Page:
Macron is apparently not happy with the Biden administration, Bird gives the bird to investors, Carvana cuts staff to try and save itself, and Ram 2500s have a little fire problem.
Welcome to The Morning Dump, bite-sized stories corralled into a single article for your morning perusal. If your morning coffee’s working a little too well, pull up a throne and have a gander at the best of the rest of yesterday
Looks Like Macron Doesn’t Want Automakers To Flee To The Land Of Freedom Fries
We’ve already covered how the Inflation Reduction Act is causing global automakers to move to the United States (along with cheaper energy and a market for EVs). Why? The sweet sweet tax credits that help automakers reduce the price of their cars are contingent upon production in the United States.
You know who doesn’t love this? European leaders already worried that disruptions from the war in Ukraine are already going to send automakers looking elsewhere to build things, apparently. To wit, Reuters is reporting that French President Emmanuel Macron is going to have a dinner for execs (including from Volvo and BMW) to try to convince them to say.
From the report:
French President Emmanuel Macron on Monday will host a dinner with a number of European chief executives to convince them not to move production to the United States, where lower energy prices and the Inflation Reduction Act is proving a lure.
European leaders have been alarmed by massive anti-inflation measures passed by Joe Biden’s administration, which make tax breaks conditional on U.S-manufactured content and which EU industries say make investment in Europe less competitive.
“We’re having difficulties with companies which are starting to consider offshoring their production or making future investment outside Europe,” a French official said, listing high energy costs and the U.S. legislation as reasons.
Carvana And The Lemonade Stand Problem
“Collapse of Carvana, the ‘Amazon of Used Cars’, Continues” is the how The Street puts it.
We’ve covered how the alt-car dealer has faced numerous lawsuits from state authorities and the risks that come with the securitization of its loans. Now Carvana is going to cut 1,500 jobs after cutting 2,500 positions in May. The Street has an email from Carvana’s CEO kind of explaining why.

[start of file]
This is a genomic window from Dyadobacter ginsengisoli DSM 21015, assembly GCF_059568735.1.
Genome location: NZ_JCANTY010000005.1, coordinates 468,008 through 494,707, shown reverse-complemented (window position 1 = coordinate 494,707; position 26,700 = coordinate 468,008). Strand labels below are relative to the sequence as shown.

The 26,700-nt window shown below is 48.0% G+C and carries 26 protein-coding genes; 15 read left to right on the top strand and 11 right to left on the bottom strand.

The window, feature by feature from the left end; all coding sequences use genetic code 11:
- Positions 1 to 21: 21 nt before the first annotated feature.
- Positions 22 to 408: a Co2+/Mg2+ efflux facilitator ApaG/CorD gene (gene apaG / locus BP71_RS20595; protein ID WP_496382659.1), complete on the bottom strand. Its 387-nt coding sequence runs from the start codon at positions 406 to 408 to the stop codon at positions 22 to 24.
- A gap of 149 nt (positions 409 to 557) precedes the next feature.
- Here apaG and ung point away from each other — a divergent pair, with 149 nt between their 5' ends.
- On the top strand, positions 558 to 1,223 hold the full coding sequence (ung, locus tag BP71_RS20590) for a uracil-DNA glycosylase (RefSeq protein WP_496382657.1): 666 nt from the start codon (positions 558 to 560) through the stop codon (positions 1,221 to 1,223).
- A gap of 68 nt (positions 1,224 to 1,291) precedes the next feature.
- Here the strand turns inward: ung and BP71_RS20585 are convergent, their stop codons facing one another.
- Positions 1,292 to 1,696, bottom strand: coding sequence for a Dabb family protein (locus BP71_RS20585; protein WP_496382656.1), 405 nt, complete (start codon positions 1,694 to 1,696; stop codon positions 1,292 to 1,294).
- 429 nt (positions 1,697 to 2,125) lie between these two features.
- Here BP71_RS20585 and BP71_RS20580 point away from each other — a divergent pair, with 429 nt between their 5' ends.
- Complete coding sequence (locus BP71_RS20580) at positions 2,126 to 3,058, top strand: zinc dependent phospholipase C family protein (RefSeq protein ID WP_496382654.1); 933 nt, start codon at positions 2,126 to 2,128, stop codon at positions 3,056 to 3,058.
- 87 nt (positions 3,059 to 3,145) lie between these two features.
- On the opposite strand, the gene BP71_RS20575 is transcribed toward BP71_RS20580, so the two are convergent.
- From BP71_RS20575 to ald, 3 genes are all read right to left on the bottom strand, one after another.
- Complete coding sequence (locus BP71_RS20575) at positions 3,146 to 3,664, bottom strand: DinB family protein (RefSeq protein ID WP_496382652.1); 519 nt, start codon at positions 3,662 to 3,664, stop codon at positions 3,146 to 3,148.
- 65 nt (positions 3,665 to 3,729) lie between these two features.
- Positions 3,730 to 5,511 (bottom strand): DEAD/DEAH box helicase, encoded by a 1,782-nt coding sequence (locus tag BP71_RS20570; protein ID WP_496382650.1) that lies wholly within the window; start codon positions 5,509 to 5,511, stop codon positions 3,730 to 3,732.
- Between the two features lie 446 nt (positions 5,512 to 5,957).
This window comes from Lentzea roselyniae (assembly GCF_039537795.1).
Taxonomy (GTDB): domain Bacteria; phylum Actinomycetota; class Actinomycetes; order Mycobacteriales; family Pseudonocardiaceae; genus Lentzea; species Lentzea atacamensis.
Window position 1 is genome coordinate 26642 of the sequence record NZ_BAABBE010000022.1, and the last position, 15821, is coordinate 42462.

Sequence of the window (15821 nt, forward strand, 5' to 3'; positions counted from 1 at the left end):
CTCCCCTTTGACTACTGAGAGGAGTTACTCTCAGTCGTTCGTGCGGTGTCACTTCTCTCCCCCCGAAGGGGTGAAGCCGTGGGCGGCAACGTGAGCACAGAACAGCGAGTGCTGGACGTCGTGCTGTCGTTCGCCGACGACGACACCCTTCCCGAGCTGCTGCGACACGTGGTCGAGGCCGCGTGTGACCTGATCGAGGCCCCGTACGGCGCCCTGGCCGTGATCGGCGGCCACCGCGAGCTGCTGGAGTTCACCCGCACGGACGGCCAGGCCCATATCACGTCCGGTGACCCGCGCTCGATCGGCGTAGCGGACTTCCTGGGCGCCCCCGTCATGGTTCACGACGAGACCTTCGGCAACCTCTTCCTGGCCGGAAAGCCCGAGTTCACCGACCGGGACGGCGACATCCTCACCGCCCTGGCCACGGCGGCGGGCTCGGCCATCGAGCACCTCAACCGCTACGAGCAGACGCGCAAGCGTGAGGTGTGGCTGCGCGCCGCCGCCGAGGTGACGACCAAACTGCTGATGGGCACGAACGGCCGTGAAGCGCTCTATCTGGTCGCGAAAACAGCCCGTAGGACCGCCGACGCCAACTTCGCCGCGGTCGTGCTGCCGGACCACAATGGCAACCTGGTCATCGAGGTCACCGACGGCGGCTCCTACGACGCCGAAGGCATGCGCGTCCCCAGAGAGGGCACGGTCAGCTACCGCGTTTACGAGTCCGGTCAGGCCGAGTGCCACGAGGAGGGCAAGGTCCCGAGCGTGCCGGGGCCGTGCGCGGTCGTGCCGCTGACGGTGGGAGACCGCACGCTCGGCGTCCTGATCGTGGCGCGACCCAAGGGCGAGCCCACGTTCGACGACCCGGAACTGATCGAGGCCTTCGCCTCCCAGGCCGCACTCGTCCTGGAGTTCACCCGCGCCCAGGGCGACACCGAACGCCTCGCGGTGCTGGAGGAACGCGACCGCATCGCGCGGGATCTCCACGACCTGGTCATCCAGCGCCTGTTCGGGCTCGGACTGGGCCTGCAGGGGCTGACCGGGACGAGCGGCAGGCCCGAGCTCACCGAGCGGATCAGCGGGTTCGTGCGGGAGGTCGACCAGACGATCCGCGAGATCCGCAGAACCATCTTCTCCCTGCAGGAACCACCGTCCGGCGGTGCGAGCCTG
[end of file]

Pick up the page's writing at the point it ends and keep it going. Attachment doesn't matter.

“It is fair to ask why this is happening again, and yet I am not sure I can answer it as clearly as you deserve,” Chief Executive Officer Ernie Garcia told employees in an email on Nov. 18. “I think there are at least a couple of factors. The first is that the economic environment continues to face strong headwinds and the near future is uncertain. This is especially true for fast-growing companies and for businesses that sell expensive, often financed products where the purchase decision can be easily delayed like cars.”
In addition, “we failed to accurately predict how this would all play out and the impact it would have on our business. As a result, we find ourselves here.”
The underlying fundamental proposition of Carvana (mostly online, low pressure used car sales) isn’t a bad one. It’s basically CarMax 2.0. What Garcia isn’t saying here, though, is that the company benefited greatly from the pandemic economic environment (low interest rates, low unemployment, and federal stimulus checks) and used that tailwind to rapidly expand and “failed to accurately predict” what would happen when that environment shifted.
Think of a lemonade stand. You decide to sell lemonade in April and it’s a hit. By June the temperatures are super high and there’s been no rain for weeks. You sell more lemonade and make more money. With cold weather coming your best options are probably to diversify (hot cocoa stand?) or bank that profit to make investments over the winter to have more lemonade stands ready to go next summer. What Carvana seems to have done is… just keep building lemonade stands as fast as they could in the hopes it would stay warm forever.
Scooter Company Bird Is In Even Worse Shape
Micromobility (lol) company Bird probably wishes it had Carvana’s problems. Here’s a real quote from their latest filing with the SEC about their financial statements for the last two years:
[They] should no longer be relied upon. Similarly, any previously furnished or filed reports, related earnings releases, investor presentations or similar communications of the Company describing the Company’s financial results contained in the Original Filings should no longer be relied upon.
Ouch. The translation is: We screwed up and the money we said we made was more than the money we actually made.
What happened? According to TechCrunch, it seems like the company reported that they made money on trips that people took but didn’t actually pay for because the riders didn’t have enough money in their accounts. Bird went public with a SPAC (lol) last year and raised a bunch of money with a stock price as high as $8.29 per share last December.
The price as of this morning? $0.20. That gives the company a market cap of about $51 million. Double ouch.
Ram Is On Fire, In The Bad Way
If you have a Ram 2500 model built between 2020 and 2023 or a Ram 3500 built between 2020 and 2022 you might want to carry a fire extinguisher with you in the cab of your truck. Chrysler is recalling almost 250,000 of the trucks over a fire risk.
Here’s the full letter from Chrysler, explaining what’s probably happening:
A build-up of pressure and heat inside the transmission may result in a transmission fluid leak from the dipstick tube. Consequence: Leaking transmission fluid may contact an ignition source within the engine compartment, increasing the risk of a fire.
If you have one of these trucks you can expect a letter soon explaining how they’re going to fix this.
Have you ever used a scooter rental service? What was your experience?
Photos: Emmanuel Macron/France, Carvana, Google, Stellantis